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Gestational morphogenesis of the uterine epithelium of the gummy shark (Mustelus antarcticus)

Version 2 2024-06-13, 07:29
Version 1 2015-08-20, 15:51
journal contribution
posted on 2024-06-13, 07:29 authored by MT Storrie, TI Walker, LJ Laurenson, WC Hamlett
Developing embryos of the non-placental, viviparous gummy shark (Mustelus antarcticus) are supplied with yolk from external and internal yolk sacs throughout the initial stages of gestation. Yolk supplies are exhausted by the 7th month of an 11-12 month gestation. During embryonic development, there is an approximate 800% gain in dry mass. These factors suggest nutrients are transferred from the mother to the young. The results of the present study provide some insights into how this is occurring. The uteri are paired and both are functional. Using both light and transmission electron microscopy, regions of the uterus were examined throughout maturation and gestation. The layers of the uterine wall throughout the entire length are similar to the uteri of other chondrichthyans previously examined. The uterine epithelium of the body of the uterus is smooth contoured, does not form villi, and undergoes cyclical and secretory changes throughout maturity and gestation. In immature uteri, the epithelium is simple columnar with minimal periodic acid-Schiff-positive and Alcian blue-positive secretory vesicles. In mature uteri, the epithelium is highly stratified with cuboidal cells containing numerous Alcian blue-positive and periodic acid-Schiff-positive vesicles. With pregnancy, prominent changes include a reduction in the number of cell layers, a reduction in cell size, a reduction in the connective tissue intervening between epithelium and blood vessel endothelium, and an increase in blood vessel number and size, so that at term, the uterine compartment consists of a single layer of squamous cells immediately underlain by sinusoidal-like blood vessels. These features along with a small number of secretory vesicles, dilated intercellular spaces, and clear transport vesicles suggest the transepithelial transfer of water and minerals from the maternal to embryonic environment, supplemented by minimal uterine secretions. This is defined as minimal histotrophy and this article represents the first detailed description of this reproductive mode.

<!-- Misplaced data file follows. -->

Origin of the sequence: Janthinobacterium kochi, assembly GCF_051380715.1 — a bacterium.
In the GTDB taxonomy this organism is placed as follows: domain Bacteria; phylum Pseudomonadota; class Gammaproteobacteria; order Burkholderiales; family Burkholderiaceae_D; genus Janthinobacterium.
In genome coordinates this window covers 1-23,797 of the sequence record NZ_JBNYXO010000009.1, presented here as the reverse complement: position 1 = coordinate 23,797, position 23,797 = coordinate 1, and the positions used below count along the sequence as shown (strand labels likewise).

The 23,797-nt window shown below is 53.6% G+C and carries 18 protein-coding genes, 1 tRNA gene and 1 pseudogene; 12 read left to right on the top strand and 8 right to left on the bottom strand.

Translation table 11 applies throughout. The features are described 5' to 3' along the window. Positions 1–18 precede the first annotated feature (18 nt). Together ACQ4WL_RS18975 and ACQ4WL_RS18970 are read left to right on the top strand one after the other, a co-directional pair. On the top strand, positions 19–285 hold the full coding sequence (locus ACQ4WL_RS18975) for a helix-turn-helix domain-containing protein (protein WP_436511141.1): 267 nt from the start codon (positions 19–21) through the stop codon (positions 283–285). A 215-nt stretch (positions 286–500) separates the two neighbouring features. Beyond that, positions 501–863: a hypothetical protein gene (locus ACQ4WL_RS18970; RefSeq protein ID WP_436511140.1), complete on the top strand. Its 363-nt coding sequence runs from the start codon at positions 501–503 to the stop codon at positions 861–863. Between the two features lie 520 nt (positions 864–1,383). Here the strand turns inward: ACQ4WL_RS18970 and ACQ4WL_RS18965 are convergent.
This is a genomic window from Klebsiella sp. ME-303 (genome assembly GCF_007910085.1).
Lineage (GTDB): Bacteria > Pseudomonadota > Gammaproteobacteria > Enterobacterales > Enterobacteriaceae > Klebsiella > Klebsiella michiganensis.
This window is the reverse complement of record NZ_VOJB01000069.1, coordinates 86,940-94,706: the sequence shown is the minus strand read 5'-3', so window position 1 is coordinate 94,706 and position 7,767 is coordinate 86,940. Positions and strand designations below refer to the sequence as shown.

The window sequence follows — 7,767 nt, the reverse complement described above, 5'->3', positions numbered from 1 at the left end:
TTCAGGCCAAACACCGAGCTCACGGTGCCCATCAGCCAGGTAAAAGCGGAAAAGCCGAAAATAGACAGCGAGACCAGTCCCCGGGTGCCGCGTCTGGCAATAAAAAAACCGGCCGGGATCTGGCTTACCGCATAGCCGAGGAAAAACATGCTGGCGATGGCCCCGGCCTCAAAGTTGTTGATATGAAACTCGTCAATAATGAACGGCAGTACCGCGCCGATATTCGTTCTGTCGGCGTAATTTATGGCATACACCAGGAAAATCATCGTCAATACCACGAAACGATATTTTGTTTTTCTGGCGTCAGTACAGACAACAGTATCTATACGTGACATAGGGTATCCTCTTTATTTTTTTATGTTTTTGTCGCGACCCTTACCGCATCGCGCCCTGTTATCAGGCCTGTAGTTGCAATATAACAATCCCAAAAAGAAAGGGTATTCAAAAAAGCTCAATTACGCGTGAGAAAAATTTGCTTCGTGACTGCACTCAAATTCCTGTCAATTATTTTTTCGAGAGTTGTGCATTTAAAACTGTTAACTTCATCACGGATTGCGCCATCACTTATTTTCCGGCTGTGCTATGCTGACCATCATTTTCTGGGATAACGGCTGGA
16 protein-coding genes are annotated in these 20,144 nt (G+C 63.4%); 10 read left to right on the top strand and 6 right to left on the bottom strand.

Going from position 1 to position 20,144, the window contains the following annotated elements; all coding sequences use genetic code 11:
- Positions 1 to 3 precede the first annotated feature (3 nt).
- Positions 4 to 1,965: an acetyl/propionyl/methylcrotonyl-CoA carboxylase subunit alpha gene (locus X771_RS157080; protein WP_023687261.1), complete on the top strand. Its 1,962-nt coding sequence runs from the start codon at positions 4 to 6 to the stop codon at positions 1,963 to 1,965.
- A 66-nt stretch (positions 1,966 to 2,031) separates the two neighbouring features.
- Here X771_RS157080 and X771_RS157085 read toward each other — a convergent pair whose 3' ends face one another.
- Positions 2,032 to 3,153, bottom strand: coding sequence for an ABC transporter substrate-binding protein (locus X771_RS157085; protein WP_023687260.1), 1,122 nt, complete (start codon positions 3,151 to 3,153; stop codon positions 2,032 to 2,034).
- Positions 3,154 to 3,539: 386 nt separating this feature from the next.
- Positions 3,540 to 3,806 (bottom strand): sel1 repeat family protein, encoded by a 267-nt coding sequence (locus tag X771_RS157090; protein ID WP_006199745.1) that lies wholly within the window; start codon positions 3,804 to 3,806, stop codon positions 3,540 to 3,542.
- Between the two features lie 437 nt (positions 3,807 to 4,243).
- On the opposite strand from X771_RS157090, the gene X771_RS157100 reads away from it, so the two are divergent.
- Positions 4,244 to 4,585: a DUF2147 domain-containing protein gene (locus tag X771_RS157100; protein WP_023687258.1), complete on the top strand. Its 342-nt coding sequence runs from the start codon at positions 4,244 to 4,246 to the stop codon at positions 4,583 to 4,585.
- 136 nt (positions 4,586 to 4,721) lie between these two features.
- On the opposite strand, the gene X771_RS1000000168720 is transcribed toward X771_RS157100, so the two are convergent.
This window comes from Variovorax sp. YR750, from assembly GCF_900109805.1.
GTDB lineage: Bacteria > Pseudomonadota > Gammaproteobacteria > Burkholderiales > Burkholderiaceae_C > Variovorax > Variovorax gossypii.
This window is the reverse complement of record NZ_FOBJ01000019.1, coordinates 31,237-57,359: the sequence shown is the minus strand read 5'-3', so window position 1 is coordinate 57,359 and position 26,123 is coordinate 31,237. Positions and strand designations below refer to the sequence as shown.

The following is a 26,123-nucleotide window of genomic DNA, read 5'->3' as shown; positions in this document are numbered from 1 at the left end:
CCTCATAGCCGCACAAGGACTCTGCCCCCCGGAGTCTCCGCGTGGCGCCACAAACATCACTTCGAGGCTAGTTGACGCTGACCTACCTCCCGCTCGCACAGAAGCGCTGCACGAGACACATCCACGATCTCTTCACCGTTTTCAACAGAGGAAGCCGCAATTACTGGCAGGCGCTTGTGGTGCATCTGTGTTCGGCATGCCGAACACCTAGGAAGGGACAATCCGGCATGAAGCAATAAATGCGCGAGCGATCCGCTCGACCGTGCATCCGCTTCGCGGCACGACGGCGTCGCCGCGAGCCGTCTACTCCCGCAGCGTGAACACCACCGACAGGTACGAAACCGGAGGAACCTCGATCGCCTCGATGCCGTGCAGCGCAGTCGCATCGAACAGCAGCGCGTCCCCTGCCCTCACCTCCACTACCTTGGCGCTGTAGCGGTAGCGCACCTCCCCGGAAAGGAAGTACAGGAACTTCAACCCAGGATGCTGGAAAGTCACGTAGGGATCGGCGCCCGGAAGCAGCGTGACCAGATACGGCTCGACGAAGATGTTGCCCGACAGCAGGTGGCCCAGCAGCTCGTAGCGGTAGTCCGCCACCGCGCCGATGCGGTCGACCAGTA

Journal of morphology






London, Eng.







Publication classification

C1.1 Refereed article in a scholarly journal

Copyright notice

2008, Wiley-Liss, Inc.